Although the state is one of the smallest in the U.S. by population, its legalization of sports betting opens up another potential market for operators.
Vermont’s governor will sign a bill next week that could bring online sports betting sites to the Green Mountain State before the upcoming NFL season ends.
The Vermont legislature website indicates H.127, legislation that will bring legal sports betting to the state via mobile apps and sites, was delivered to the governor on Thursday. A spokesperson for Gov. Phil Scott told Covers that he is scheduled to sign the bill next week on Wednesday.
The expectation among lawmakers is that the first wagers could be accepted by January of next year, although an earlier start is possible if regulators move swiftly and receive compelling bids from operators.
While the state is one of the smallest in the U.S. by population, its legalization of sports betting opens up another potential market for operators. Every state in the New England region will have authorized some form of event wagering as well, meaning Vermont bettors will no longer take their business elsewhere and can wager from their homes.
In short, H.127 will legalize sports betting in Vermont and put it under the oversight of the state's Department of Liquor and Lottery (DLL). The department would conduct a competitive bidding process to select between two to six operators of online sportsbooks to take bets in the state via computer, phone, and tablet. That said, if the process fails to turn up enough qualified candidates, the department could decide to authorize a single operator — or none at all.
Bookmakers would turn over a cut of their revenue to the state in return for access to the Vermont sports betting market. That tax, so to speak, would be applied to at least 20% of the revenue that's left after paying winning bettors and the federal handle tax. Operators would also pay a $550,000 fee up front, which can't be reassessed for at least three years.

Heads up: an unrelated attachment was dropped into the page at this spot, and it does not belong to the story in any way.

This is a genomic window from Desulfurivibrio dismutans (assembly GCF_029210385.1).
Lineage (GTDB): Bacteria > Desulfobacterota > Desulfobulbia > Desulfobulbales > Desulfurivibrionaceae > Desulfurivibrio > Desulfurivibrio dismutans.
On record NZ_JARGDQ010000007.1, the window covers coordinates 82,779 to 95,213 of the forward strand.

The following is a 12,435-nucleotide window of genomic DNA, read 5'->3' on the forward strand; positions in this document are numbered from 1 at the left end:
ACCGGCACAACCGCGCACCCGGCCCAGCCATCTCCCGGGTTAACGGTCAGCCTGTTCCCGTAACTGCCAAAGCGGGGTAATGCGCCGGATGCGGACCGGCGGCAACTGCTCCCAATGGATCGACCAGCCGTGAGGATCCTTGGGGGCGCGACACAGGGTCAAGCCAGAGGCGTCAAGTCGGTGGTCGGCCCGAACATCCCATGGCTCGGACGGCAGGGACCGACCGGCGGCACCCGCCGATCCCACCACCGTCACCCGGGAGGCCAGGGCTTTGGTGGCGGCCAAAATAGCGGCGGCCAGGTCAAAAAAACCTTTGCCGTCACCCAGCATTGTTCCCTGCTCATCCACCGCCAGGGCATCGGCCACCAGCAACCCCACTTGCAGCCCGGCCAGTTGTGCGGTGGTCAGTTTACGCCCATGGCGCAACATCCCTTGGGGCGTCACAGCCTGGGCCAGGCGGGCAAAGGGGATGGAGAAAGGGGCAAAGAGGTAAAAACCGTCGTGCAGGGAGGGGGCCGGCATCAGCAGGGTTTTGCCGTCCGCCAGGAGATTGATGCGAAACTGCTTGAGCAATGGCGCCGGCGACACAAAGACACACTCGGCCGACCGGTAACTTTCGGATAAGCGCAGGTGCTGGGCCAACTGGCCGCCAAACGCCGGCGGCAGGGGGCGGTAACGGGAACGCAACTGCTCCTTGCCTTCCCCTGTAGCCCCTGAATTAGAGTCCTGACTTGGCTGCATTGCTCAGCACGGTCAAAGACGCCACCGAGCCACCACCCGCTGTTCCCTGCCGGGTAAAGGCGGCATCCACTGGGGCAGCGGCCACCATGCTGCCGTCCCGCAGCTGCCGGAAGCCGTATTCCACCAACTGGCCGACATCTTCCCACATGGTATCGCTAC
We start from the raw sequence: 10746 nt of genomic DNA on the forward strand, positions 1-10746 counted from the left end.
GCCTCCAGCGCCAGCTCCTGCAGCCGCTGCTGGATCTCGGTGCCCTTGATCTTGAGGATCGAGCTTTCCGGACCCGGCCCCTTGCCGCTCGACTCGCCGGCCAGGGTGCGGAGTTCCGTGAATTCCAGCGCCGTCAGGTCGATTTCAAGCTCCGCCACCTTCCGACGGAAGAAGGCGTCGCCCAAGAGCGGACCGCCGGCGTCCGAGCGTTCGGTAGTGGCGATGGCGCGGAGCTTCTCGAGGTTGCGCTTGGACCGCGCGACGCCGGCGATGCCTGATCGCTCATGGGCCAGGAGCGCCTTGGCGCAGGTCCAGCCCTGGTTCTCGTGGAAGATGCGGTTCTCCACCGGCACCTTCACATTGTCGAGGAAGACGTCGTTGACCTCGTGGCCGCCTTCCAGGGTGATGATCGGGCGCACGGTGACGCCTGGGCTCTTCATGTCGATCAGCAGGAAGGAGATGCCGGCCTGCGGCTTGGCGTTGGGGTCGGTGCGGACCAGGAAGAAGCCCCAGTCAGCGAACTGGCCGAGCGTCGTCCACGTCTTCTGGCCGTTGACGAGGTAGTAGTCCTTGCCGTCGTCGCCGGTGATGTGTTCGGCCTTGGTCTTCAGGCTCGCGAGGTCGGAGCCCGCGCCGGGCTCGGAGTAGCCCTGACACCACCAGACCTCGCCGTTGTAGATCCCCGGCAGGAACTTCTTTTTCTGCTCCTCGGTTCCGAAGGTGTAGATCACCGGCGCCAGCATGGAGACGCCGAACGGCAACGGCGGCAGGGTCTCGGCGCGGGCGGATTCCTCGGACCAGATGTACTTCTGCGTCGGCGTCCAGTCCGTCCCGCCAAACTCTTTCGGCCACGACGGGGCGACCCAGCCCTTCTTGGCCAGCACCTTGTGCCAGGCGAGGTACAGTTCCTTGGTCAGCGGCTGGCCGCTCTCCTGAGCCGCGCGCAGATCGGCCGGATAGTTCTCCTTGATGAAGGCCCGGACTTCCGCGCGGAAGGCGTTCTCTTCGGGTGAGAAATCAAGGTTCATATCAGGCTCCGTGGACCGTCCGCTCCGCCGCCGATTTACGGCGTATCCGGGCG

A recent note from the Vermont Legislative Joint Fiscal Office forecast legal sports betting will generate around $2 million in revenue for the state in its 2024 fiscal year, and between $4.6 million and $10.6 million the year thereafter.
The destination for some of that revenue is written into the soon-to-be law, such as $250,000 in the first year to establish a problem-gambling program and $100,000 for a self-exclusion system. The other funds would flow to the state government.
“The bill establishes the Sports Wagering Enterprise Fund and the revenue generated will be collected by [the department] and deposited in the fund,” the fiscal note said. “Funds in the account will be transferred to the General Fund annual via a direct application annually, similar to the process followed for proceeds from liquor sales carried out by DLL.”
H.127 was passed by the legislature in May after months of deliberation and study by lawmakers and regulators.
Under the provisions of the bill, Vermont residents will have to be 21 or older to wager using the state's new betting sites. Accounts can be funded in a variety of ways, but the use of credit cards is prohibited.
Players will have a wide variety of sports to bet on, but there are a few exceptions. One is that wagering on Vermont colleges is not allowed unless they are playing in a tournament.